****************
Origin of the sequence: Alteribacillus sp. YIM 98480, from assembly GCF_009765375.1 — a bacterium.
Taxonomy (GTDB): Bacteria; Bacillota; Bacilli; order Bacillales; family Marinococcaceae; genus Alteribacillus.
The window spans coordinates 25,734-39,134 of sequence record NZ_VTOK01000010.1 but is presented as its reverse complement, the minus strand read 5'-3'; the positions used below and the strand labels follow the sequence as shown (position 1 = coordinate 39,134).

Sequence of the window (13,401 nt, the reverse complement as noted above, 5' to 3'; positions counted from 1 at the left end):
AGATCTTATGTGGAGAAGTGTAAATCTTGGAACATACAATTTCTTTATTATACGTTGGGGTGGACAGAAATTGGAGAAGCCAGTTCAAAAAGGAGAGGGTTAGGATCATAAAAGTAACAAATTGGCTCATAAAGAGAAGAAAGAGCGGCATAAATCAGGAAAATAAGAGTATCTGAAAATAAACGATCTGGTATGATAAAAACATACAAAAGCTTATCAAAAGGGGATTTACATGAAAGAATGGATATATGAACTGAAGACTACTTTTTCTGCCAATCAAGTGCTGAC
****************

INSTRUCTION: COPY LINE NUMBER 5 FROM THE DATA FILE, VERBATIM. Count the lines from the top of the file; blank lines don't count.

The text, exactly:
AGATCTTATGTGGAGAAGTGTAAATCTTGGAACATACAATTTCTTTATTATACGTTGGGGTGGACAGAAATTGGAGAAGCCAGTTCAAAAAGGAGAGGGTTAGGATCATAAAAGTAACAAATTGGCTCATAAAGAGAAGAAAGAGCGGCATAAATCAGGAAAATAAGAGTATCTGAAAATAAACGATCTGGTATGATAAAAACATACAAAAGCTTATCAAAAGGGGATTTACATGAAAGAATGGATATATGAACTGAAGACTACTTTTTCTGCCAATCAAGTGCTGAC